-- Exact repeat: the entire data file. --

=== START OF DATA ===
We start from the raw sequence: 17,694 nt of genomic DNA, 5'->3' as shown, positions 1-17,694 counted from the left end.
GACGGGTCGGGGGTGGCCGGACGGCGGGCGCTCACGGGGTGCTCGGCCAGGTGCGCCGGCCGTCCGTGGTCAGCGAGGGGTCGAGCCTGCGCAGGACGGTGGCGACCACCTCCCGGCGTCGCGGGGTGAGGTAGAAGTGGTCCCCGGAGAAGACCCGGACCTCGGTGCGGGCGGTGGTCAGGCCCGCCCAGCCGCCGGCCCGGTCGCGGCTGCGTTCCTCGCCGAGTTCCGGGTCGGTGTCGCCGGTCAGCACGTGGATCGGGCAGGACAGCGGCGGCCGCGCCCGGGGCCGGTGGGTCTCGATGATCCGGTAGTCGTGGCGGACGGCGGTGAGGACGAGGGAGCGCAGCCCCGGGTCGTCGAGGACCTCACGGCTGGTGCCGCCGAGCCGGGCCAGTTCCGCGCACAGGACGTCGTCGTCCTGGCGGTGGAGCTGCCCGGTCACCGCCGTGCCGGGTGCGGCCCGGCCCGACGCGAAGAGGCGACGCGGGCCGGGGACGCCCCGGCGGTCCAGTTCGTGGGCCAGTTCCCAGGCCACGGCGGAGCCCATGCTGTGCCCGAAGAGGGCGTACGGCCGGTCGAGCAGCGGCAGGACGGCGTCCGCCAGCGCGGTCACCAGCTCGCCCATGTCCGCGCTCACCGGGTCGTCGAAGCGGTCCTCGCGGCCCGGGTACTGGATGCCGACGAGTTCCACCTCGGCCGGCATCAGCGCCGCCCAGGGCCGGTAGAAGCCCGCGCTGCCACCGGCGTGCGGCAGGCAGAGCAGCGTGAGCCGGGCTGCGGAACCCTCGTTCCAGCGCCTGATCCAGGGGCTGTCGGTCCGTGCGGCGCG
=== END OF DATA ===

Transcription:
We start from the raw sequence: 17,694 nt of genomic DNA, 5'->3' as shown, positions 1-17,694 counted from the left end.
GACGGGTCGGGGGTGGCCGGACGGCGGGCGCTCACGGGGTGCTCGGCCAGGTGCGCCGGCCGTCCGTGGTCAGCGAGGGGTCGAGCCTGCGCAGGACGGTGGCGACCACCTCCCGGCGTCGCGGGGTGAGGTAGAAGTGGTCCCCGGAGAAGACCCGGACCTCGGTGCGGGCGGTGGTCAGGCCCGCCCAGCCGCCGGCCCGGTCGCGGCTGCGTTCCTCGCCGAGTTCCGGGTCGGTGTCGCCGGTCAGCACGTGGATCGGGCAGGACAGCGGCGGCCGCGCCCGGGGCCGGTGGGTCTCGATGATCCGGTAGTCGTGGCGGACGGCGGTGAGGACGAGGGAGCGCAGCCCCGGGTCGTCGAGGACCTCACGGCTGGTGCCGCCGAGCCGGGCCAGTTCCGCGCACAGGACGTCGTCGTCCTGGCGGTGGAGCTGCCCGGTCACCGCCGTGCCGGGTGCGGCCCGGCCCGACGCGAAGAGGCGACGCGGGCCGGGGACGCCCCGGCGGTCCAGTTCGTGGGCCAGTTCCCAGGCCACGGCGGAGCCCATGCTGTGCCCGAAGAGGGCGTACGGCCGGTCGAGCAGCGGCAGGACGGCGTCCGCCAGCGCGGTCACCAGCTCGCCCATGTCCGCGCTCACCGGGTCGTCGAAGCGGTCCTCGCGGCCCGGGTACTGGATGCCGACGAGTTCCACCTCGGCCGGCATCAGCGCCGCCCAGGGCCGGTAGAAGCCCGCGCTGCCACCGGCGTGCGGCAGGCAGAGCAGCGTGAGCCGGGCTGCGGAACCCTCGTTCCAGCGCCTGATCCAGGGGCTGTCGGTCCGTGCGGCGCG